Dangers of digital surveillance
Black Code director Nicholas de Pencier is no stranger to Canadian documentary, having served as a cinematographer and/or producer for films like Al Purdy Was Here, Watermark and The End of Time. He’s also directed a handful of made-for-TV documentaries.
He’s now expanding his efforts beyond the television screen with Black Code, a doc about the increasingly complicated architecture of data collection and the disturbing havoc that digital surveillance has wreaked on human rights. It’s a subject most of us don’t keep up with, and as the film suggests, our ignorance is our own peril.
From Tibet to Pakistan to Brazil and beyond, this frank, no-holds-barred documentary explores the era of Big Data, and belongs as much to de Pencier as it does to professor Ronald Deibert, director of University of Toronto’s Citizen Lab.
Black Code is largely based on Deibert’s book Black Code: Inside the Battle for Cyberspace, with his voice filling up the film as if he’s giving a lecture. Citizen Lab is a research organization dedicated to hacktivism
— it helped expose GhostNet, an undercover cyber surveillance project conducted by the Chinese government — and it’s connected with and assisted political dissidents from several countries with authoritarian regimes.
The stories Black Code tells are pretty scattered, and not always complete. It does end with one powerful, conveniently pre-formed narrative, however: the case of one Rio de Janeiro protester, who was wrongly accused and imprisoned for throwing a Molotov cocktail at the riot police.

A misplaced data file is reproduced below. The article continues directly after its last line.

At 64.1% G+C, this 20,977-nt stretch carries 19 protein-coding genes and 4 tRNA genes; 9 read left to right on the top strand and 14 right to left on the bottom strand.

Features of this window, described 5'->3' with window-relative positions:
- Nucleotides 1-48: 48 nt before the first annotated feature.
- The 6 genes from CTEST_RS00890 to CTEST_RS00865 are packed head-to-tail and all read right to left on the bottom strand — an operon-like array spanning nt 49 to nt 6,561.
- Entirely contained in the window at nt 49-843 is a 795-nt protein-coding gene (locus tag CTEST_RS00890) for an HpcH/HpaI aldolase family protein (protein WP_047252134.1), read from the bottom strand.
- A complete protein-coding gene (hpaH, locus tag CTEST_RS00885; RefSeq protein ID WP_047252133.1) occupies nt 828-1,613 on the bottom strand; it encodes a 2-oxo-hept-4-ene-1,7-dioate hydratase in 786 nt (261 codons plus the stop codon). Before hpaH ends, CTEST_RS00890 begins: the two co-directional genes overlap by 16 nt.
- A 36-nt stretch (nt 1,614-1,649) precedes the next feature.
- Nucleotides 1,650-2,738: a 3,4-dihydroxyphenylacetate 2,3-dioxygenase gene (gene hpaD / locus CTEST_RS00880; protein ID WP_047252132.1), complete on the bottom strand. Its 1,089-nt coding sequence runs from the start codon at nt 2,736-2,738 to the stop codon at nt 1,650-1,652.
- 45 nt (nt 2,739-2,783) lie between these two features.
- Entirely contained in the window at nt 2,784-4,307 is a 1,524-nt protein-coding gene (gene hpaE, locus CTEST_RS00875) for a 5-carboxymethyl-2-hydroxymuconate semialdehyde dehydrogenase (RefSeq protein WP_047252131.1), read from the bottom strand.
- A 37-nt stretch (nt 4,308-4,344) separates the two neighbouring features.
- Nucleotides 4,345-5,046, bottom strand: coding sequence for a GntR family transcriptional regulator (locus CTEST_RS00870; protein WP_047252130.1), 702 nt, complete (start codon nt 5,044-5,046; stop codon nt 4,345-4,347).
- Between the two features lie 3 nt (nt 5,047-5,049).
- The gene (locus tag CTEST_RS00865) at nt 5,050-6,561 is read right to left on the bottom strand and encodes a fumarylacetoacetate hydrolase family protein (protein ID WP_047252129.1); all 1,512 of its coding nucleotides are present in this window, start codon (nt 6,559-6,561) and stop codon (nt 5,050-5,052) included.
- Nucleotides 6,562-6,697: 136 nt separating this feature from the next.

Live-streaming footage, recorded by alternative-media reporters belonging to a group called the Midia Ninja, drew the attention of thousands of viewers who were able to trace exactly where the imprisoned protester was when the bomb was thrown, leading to his discharge.
(The real perpetrator turned out to be an undercover cop trying to agitate the protest.)
But anecdotes from other activists interviewed for the film are less complete, and the film’s scattershot approach in revealing snippets of these narratives before moving onto another part of the world is annoying and distracting.
There’s the story of Sabeen Mahmud, a Pakistani human rights activist who was killed after daring to air her opinions online. Online spaces, the film argues, are more perilous for attracting dangerous attackers than physical spaces, as dissenters’ opinions carry a permanence that words shouted in a physical space do not, thereby
attracting a much more sizable lynch mob.
We meet exiled Tibetan dissidents trying to keep tabs on fellow activists still in Tibet who set themselves on fire to defy the Chinese government.
These are people who can’t communicate their actions to comrades from sheer lack of access and inescapable cyber surveillance.
The stories are alarming, and certainly, people should know about them. There’s no doubt the growing complexity of cyber surveillance of governments and corporations — and the lack of regulation over what information should be monitored — already affects apathetic, privileged joe-shmoes — not just activists in totalitarian regimes. We just haven’t had to face the music yet.
But outside of informing us about what’s happening and gently asking us to stay aware about these global issues, Black Code doesn’t have much else to say. It’s a trait of televisual documentary storytelling, and not one that necessarily deserves the cinematic treatment.
Black Code is largely based on professor Ronald Deibert’s book Black Code: Inside the Battle for Cyberspace. The stories told in the movie are sometimes scattered, and not always complete.